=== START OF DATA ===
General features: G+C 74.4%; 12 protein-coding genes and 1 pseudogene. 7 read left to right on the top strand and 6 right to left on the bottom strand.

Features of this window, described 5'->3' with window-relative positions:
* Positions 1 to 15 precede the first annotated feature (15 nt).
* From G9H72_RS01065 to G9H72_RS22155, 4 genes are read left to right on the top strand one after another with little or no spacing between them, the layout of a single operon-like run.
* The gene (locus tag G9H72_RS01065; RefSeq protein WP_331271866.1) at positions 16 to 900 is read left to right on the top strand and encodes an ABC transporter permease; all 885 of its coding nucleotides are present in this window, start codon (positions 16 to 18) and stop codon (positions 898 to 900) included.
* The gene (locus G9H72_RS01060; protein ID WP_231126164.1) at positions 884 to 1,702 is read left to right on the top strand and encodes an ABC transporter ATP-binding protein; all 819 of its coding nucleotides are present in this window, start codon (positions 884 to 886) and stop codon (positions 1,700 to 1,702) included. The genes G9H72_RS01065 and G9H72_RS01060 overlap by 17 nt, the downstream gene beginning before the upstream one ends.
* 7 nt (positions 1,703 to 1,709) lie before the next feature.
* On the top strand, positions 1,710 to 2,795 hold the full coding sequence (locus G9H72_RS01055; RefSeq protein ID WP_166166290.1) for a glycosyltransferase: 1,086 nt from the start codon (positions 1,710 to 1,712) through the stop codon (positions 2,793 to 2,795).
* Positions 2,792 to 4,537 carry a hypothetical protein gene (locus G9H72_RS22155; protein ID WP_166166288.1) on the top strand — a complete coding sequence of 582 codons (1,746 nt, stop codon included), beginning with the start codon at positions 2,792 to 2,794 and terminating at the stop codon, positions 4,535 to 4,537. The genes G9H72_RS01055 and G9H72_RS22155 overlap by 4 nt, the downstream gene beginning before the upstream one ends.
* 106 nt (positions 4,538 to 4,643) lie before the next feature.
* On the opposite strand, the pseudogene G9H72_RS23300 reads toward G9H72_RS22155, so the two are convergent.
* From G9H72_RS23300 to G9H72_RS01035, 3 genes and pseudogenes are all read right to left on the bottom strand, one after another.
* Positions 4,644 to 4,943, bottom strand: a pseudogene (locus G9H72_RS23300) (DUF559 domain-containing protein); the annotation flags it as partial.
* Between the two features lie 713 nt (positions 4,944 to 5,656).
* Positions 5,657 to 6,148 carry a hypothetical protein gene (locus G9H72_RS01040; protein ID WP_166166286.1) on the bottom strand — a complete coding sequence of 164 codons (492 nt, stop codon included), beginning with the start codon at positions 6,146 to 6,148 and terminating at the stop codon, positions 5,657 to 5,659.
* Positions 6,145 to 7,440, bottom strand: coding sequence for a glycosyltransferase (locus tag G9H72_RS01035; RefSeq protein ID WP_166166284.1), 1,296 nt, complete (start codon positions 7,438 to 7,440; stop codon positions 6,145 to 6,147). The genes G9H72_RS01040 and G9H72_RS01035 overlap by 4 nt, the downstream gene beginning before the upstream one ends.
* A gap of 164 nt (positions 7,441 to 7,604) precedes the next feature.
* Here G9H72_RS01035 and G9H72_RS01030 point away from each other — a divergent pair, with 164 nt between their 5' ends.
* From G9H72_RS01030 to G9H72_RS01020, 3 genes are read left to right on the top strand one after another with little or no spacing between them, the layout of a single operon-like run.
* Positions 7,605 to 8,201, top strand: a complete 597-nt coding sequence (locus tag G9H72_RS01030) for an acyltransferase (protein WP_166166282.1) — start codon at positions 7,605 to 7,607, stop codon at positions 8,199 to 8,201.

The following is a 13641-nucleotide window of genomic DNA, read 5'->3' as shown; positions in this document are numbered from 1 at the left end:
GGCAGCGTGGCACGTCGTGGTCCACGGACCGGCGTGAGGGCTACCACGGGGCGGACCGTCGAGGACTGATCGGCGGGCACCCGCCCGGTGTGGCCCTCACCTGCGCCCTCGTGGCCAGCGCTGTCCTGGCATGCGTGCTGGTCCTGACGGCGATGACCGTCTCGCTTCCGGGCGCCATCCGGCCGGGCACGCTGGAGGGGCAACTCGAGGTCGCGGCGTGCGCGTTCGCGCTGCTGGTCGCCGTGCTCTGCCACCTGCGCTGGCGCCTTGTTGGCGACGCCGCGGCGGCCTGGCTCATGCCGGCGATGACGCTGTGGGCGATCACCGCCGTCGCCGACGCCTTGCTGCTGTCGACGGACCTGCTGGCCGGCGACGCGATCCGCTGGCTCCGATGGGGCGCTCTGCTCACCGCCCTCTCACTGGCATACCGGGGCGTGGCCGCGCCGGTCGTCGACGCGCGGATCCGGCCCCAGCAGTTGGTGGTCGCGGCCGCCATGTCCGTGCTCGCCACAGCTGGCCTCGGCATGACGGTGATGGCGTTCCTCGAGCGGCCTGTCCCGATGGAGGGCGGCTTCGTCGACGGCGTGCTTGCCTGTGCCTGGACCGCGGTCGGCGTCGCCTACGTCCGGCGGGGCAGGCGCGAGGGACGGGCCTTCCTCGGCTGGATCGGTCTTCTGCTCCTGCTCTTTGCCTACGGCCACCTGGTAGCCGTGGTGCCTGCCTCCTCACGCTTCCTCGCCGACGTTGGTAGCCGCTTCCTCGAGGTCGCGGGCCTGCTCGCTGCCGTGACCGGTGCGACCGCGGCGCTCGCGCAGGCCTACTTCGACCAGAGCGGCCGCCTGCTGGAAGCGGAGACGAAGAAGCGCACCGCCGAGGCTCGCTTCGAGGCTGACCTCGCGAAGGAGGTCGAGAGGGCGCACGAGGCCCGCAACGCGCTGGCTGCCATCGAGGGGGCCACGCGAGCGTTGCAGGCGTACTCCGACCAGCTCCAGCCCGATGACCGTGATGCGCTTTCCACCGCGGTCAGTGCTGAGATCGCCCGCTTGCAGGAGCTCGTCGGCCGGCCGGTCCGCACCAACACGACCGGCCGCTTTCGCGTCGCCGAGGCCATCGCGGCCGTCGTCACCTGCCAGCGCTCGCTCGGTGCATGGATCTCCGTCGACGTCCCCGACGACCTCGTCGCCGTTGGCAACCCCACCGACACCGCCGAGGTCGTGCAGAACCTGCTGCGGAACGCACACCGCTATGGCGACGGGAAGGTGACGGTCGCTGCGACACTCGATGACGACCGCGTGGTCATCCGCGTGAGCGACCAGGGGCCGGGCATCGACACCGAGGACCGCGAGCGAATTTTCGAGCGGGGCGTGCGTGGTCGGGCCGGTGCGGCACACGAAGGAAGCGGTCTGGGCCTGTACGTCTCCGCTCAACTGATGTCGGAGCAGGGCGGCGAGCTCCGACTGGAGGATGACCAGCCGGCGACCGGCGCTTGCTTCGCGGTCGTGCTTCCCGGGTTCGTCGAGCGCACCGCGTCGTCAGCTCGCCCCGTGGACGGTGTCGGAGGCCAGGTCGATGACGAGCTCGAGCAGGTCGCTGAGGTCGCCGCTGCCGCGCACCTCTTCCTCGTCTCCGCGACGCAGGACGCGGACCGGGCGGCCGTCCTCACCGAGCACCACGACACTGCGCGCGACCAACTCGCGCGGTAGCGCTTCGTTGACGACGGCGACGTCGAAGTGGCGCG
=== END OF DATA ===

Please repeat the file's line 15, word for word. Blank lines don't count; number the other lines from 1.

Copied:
* Positions 5,657 to 6,148 carry a hypothetical protein gene (locus G9H72_RS01040; protein ID WP_166166286.1) on the bottom strand — a complete coding sequence of 164 codons (492 nt, stop codon included), beginning with the start codon at positions 6,146 to 6,148 and terminating at the stop codon, positions 5,657 to 5,659.